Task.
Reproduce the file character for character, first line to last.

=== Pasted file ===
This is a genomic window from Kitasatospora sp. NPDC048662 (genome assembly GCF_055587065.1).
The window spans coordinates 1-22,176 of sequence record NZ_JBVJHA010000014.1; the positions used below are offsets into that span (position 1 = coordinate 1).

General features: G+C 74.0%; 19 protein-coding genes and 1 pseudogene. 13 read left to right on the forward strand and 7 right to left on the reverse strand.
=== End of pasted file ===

This is a genomic window from Kitasatospora sp. NPDC048662 (genome assembly GCF_055587065.1).
The window spans coordinates 1-22,176 of sequence record NZ_JBVJHA010000014.1; the positions used below are offsets into that span (position 1 = coordinate 1).

General features: G+C 74.0%; 19 protein-coding genes and 1 pseudogene. 13 read left to right on the forward strand and 7 right to left on the reverse strand.